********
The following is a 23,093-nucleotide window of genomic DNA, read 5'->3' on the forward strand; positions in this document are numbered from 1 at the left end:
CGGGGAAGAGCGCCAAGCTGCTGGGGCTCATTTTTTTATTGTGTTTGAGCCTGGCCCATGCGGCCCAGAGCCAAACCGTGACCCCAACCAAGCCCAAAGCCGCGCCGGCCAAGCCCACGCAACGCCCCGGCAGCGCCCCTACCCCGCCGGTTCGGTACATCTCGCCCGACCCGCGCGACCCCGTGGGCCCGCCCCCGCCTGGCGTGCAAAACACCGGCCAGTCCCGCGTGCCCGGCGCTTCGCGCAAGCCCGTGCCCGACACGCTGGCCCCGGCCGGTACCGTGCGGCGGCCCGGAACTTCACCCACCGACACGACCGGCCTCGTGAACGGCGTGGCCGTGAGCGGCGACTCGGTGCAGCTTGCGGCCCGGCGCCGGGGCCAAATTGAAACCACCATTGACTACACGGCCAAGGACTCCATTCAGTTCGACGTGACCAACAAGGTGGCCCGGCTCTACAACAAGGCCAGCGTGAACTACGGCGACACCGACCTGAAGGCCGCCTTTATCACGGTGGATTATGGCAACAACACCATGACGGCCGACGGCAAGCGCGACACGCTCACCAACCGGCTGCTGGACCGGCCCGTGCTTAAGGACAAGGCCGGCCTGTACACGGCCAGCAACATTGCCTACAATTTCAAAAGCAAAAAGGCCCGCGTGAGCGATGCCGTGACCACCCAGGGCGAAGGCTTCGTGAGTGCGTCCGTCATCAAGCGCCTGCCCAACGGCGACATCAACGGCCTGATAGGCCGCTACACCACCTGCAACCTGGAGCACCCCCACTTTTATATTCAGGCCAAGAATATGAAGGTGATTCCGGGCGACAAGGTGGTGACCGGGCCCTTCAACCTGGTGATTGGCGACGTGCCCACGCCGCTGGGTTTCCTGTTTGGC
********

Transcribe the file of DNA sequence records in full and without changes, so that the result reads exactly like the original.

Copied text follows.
The following is a 23,093-nucleotide window of genomic DNA, read 5'->3' on the forward strand; positions in this document are numbered from 1 at the left end:
CGGGGAAGAGCGCCAAGCTGCTGGGGCTCATTTTTTTATTGTGTTTGAGCCTGGCCCATGCGGCCCAGAGCCAAACCGTGACCCCAACCAAGCCCAAAGCCGCGCCGGCCAAGCCCACGCAACGCCCCGGCAGCGCCCCTACCCCGCCGGTTCGGTACATCTCGCCCGACCCGCGCGACCCCGTGGGCCCGCCCCCGCCTGGCGTGCAAAACACCGGCCAGTCCCGCGTGCCCGGCGCTTCGCGCAAGCCCGTGCCCGACACGCTGGCCCCGGCCGGTACCGTGCGGCGGCCCGGAACTTCACCCACCGACACGACCGGCCTCGTGAACGGCGTGGCCGTGAGCGGCGACTCGGTGCAGCTTGCGGCCCGGCGCCGGGGCCAAATTGAAACCACCATTGACTACACGGCCAAGGACTCCATTCAGTTCGACGTGACCAACAAGGTGGCCCGGCTCTACAACAAGGCCAGCGTGAACTACGGCGACACCGACCTGAAGGCCGCCTTTATCACGGTGGATTATGGCAACAACACCATGACGGCCGACGGCAAGCGCGACACGCTCACCAACCGGCTGCTGGACCGGCCCGTGCTTAAGGACAAGGCCGGCCTGTACACGGCCAGCAACATTGCCTACAATTTCAAAAGCAAAAAGGCCCGCGTGAGCGATGCCGTGACCACCCAGGGCGAAGGCTTCGTGAGTGCGTCCGTCATCAAGCGCCTGCCCAACGGCGACATCAACGGCCTGATAGGCCGCTACACCACCTGCAACCTGGAGCACCCCCACTTTTATATTCAGGCCAAGAATATGAAGGTGATTCCGGGCGACAAGGTGGTGACCGGGCCCTTCAACCTGGTGATTGGCGACGTGCCCACGCCGCTGGGTTTCCTGTTTGGC